General Practice, Solo & Small Firm DivisionMagazine

Volume 17, Number 1
January/February 2000

Business Interruption Insurance
Although you probably have office property insurance, most office property insurance does not cover some very specific events that affect computer systems such as electrical arcing (which occurs when the insulation between two wires deteriorates, causing the current to "arc" between the two wires), mechanical failure, or computer viruses. It also typically does not cover costs to recover or reconstruct information regardless of the cause for loss.

Every business should insure its computer hardware under a separate policy, and most insurance companies offer polices that cover these types of events. In order to get an appropriate policy, estimate the cost of hardware and software plus the cost to rebuild the information. Typically, you will pay a 15 to 20 percent premium on top of what you would pay for standard property insurance.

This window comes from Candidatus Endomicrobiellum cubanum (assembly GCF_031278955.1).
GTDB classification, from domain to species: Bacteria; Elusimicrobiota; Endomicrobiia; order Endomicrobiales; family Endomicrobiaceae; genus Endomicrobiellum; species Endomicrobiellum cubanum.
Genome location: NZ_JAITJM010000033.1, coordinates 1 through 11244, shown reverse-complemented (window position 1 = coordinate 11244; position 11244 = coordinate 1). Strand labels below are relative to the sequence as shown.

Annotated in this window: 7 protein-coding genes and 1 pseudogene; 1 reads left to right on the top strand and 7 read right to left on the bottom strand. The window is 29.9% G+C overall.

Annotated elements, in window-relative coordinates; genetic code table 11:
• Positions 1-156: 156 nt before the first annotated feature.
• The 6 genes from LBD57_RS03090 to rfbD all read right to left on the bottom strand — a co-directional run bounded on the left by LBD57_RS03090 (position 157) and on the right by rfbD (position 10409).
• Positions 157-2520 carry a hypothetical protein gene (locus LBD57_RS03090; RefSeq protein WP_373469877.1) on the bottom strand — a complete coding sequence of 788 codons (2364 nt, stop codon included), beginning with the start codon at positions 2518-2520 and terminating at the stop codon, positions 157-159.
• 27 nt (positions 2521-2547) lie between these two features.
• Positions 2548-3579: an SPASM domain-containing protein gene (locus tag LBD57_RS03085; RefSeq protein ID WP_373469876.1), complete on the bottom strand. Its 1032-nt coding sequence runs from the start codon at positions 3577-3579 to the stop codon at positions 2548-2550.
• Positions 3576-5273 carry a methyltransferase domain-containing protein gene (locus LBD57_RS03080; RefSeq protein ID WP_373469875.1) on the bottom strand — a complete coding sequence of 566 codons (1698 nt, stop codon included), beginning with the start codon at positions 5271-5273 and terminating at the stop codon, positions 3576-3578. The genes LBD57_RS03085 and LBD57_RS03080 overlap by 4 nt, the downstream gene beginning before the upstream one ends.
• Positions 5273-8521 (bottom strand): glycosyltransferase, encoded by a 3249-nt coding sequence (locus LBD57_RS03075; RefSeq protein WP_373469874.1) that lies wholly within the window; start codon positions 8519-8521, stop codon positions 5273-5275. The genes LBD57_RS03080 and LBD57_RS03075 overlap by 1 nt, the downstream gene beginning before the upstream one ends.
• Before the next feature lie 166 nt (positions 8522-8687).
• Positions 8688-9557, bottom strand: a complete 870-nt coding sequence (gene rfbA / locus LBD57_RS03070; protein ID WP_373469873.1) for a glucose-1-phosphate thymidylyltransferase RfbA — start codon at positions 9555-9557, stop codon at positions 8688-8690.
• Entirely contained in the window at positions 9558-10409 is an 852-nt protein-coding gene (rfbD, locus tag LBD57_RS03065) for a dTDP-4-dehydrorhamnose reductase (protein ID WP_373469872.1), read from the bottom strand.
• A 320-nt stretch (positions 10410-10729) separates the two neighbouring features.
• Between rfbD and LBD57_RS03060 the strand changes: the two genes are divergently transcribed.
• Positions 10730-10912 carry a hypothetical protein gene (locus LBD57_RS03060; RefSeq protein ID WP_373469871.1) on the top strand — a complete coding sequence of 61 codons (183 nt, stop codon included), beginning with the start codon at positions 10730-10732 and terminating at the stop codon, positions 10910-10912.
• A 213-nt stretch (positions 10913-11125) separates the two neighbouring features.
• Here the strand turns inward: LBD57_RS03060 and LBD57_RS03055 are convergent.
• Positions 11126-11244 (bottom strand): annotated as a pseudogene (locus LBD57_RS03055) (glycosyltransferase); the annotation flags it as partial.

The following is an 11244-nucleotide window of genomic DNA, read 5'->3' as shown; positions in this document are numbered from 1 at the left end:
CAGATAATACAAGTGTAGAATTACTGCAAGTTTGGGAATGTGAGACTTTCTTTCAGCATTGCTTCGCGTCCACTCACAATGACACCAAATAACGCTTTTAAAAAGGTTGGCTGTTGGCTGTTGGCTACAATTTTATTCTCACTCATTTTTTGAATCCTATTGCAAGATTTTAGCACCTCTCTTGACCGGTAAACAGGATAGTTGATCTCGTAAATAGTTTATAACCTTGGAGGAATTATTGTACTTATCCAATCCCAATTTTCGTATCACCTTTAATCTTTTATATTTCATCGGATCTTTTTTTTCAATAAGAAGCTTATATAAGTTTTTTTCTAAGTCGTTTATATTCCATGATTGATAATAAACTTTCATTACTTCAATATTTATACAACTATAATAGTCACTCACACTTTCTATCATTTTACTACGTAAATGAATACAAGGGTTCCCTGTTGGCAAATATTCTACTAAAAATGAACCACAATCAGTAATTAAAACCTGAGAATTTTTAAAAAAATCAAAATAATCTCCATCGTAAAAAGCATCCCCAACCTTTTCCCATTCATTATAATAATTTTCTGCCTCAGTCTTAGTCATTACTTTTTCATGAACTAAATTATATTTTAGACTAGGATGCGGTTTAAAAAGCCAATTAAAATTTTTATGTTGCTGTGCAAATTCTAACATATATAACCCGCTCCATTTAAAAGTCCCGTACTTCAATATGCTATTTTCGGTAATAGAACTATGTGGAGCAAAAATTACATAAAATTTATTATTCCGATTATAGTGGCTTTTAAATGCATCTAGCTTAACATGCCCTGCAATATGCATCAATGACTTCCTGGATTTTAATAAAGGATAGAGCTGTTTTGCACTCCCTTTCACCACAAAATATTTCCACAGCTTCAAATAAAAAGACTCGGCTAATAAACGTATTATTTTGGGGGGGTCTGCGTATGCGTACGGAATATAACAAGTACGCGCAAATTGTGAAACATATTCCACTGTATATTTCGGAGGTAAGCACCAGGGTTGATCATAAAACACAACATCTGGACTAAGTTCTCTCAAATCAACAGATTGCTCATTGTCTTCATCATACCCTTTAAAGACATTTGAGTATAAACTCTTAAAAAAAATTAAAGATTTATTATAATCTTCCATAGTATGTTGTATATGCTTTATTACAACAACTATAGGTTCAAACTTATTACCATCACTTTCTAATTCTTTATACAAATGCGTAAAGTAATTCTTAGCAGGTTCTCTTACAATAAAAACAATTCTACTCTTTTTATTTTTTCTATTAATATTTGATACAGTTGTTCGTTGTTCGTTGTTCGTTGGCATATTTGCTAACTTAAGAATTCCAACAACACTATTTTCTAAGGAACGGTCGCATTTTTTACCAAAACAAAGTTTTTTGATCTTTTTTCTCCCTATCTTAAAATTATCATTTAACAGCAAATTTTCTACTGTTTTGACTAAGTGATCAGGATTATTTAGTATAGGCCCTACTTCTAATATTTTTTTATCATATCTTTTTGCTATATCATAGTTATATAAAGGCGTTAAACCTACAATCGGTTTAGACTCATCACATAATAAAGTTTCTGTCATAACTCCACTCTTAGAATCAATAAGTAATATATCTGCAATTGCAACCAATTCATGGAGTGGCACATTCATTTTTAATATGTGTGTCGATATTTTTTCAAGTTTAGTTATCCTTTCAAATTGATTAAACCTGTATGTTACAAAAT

Other types of insurance available to deal with disasters include:

  • Offsite operations. Covers the cost of operating systems from a remote site should the original computer facilities be inoperable.
  • Loss of record. Covers the value of specific data should it be lost and unrecoverable. You have to be able to determine the value of the data as well as prove it is unrecoverable to make a claim (both of which can be hard to do).
  • Loss of income. Covers loss of income in the event of a disaster. Again, you have to be able to demonstrate the loss was related to the disaster. Sometimes this is covered under the main insurance policy.

These and other types of business interruption insurance vary from insurance company to insurance company. To tailor the best plan for your business, contact your insurance agent.

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